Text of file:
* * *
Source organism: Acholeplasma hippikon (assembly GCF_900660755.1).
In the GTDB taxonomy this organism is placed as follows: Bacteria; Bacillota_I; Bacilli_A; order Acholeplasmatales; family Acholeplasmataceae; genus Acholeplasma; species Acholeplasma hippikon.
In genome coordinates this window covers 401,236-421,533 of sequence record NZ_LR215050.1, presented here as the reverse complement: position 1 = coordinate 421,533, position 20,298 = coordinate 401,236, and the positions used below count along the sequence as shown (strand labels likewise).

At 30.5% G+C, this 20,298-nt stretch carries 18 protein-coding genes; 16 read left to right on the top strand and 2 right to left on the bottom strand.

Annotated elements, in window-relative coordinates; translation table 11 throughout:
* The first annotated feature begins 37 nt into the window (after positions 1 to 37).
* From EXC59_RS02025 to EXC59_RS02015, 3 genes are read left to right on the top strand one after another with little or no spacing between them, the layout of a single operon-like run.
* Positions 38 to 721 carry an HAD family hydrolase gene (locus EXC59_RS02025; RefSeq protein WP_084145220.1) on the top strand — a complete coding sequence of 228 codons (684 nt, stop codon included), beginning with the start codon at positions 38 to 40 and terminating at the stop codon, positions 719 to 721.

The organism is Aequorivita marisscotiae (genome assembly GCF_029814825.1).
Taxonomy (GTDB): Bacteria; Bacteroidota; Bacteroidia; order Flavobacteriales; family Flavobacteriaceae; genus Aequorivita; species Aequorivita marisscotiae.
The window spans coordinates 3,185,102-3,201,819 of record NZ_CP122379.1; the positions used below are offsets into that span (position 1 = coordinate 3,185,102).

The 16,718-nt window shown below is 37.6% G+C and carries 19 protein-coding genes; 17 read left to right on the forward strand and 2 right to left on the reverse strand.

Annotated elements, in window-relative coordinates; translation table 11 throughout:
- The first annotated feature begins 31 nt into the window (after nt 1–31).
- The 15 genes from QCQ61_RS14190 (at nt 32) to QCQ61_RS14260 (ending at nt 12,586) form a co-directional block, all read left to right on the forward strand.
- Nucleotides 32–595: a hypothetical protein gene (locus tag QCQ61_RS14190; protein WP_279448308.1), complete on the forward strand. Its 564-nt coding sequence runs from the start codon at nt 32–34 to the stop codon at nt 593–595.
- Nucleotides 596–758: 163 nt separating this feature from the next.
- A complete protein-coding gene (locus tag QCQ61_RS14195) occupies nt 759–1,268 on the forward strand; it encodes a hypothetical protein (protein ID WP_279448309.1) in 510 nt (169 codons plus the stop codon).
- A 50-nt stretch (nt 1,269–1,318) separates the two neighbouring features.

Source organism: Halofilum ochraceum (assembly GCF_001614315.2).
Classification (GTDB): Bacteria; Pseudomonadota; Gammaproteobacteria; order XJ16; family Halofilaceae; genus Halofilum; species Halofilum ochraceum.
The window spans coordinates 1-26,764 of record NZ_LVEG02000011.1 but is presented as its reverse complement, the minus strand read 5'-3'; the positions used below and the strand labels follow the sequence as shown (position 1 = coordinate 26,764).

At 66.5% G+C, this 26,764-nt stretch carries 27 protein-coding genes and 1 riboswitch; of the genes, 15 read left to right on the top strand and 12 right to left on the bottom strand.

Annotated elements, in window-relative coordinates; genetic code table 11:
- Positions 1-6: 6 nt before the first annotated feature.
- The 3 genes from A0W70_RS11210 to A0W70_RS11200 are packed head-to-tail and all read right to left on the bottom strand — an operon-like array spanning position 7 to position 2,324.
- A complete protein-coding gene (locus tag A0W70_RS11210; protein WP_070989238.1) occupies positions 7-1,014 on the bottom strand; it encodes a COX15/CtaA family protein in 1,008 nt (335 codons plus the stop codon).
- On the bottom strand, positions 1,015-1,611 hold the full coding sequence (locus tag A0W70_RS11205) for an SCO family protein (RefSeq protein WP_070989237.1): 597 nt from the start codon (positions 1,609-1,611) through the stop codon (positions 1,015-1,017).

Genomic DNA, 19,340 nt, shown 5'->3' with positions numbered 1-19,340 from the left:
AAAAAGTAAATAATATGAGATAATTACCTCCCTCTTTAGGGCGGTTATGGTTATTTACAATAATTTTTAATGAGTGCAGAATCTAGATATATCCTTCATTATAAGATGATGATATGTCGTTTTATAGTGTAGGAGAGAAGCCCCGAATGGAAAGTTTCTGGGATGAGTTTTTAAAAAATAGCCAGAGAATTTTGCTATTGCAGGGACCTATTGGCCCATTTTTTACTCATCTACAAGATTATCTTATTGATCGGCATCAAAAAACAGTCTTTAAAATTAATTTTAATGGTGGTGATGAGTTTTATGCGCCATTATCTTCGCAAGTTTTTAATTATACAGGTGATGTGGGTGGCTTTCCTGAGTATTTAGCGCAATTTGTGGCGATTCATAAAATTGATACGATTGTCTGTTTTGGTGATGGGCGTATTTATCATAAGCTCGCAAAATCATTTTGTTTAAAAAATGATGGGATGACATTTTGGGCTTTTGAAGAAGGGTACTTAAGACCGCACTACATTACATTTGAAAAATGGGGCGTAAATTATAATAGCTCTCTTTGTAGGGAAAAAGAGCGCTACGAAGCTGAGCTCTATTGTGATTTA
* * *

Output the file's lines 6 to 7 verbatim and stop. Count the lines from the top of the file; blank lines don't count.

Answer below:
* The first annotated feature begins 37 nt into the window (after positions 1 to 37).
* From EXC59_RS02025 to EXC59_RS02015, 3 genes are read left to right on the top strand one after another with little or no spacing between them, the layout of a single operon-like run.